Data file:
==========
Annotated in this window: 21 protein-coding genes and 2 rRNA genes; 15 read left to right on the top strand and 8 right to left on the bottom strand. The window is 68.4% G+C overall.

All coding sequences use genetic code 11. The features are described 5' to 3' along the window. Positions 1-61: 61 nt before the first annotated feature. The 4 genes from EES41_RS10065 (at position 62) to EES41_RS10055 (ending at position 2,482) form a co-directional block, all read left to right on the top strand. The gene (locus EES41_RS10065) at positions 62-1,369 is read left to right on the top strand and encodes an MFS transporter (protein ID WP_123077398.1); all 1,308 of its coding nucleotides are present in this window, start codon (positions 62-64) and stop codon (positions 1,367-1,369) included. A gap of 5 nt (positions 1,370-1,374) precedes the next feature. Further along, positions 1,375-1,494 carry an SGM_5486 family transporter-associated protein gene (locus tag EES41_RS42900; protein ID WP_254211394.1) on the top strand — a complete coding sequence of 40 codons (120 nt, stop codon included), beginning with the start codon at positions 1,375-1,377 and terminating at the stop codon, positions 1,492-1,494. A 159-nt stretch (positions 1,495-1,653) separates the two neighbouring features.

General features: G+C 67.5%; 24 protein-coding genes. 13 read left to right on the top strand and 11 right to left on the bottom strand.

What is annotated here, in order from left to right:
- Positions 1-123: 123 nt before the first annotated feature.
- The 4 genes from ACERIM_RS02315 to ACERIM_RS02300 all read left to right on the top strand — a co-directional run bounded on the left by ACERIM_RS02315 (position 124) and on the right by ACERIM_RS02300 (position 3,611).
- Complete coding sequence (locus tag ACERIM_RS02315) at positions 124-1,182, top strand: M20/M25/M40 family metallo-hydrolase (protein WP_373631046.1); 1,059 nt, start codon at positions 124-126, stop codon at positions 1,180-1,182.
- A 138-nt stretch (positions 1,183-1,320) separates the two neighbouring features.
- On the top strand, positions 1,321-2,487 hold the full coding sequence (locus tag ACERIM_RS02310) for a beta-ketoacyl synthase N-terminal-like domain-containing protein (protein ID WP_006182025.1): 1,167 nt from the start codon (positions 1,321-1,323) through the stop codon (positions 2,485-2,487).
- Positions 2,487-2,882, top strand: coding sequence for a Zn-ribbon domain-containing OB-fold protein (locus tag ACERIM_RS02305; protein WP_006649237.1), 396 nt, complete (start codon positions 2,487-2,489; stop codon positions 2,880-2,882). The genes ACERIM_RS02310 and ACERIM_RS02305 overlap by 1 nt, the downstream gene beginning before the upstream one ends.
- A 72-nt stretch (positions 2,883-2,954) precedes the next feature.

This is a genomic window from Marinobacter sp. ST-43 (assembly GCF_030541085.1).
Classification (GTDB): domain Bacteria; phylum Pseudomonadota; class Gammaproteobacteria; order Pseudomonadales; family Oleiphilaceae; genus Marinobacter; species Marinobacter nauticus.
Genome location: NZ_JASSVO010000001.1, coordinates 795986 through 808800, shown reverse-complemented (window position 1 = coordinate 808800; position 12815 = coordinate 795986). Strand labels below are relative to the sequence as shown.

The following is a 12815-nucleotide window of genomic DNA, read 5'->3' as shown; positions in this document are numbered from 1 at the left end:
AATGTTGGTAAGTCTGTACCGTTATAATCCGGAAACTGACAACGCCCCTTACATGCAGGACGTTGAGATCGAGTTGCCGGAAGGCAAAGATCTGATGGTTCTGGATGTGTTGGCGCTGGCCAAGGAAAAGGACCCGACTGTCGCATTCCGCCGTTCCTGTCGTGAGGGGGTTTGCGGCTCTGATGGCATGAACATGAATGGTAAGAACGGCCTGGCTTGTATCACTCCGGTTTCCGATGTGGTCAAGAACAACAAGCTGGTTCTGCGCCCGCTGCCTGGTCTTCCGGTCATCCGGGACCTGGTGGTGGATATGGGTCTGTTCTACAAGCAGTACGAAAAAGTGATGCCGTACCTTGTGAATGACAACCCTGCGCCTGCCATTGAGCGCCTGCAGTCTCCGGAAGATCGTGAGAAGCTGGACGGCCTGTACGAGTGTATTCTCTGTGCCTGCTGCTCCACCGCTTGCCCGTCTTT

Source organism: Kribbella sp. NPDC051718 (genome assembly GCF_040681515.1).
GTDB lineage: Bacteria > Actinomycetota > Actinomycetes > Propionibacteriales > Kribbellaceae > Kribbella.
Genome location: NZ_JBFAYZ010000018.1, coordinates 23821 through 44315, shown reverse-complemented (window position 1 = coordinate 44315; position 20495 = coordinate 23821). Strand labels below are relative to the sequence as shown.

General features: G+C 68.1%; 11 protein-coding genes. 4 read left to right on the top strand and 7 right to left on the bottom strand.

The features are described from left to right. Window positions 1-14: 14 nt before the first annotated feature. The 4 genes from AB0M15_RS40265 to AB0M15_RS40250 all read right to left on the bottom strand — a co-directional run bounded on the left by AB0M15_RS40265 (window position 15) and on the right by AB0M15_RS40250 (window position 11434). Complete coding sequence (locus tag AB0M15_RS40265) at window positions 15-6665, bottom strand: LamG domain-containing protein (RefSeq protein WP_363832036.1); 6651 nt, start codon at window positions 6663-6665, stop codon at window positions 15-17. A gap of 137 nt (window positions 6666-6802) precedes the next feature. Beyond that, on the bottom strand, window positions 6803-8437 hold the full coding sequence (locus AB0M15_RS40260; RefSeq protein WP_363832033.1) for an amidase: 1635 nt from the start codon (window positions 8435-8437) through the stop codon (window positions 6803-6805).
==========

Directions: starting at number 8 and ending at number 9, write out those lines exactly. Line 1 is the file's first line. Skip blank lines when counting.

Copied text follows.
- A 138-nt stretch (positions 1,183-1,320) separates the two neighbouring features.
- On the top strand, positions 1,321-2,487 hold the full coding sequence (locus tag ACERIM_RS02310) for a beta-ketoacyl synthase N-terminal-like domain-containing protein (protein ID WP_006182025.1): 1,167 nt from the start codon (positions 1,321-1,323) through the stop codon (positions 2,485-2,487).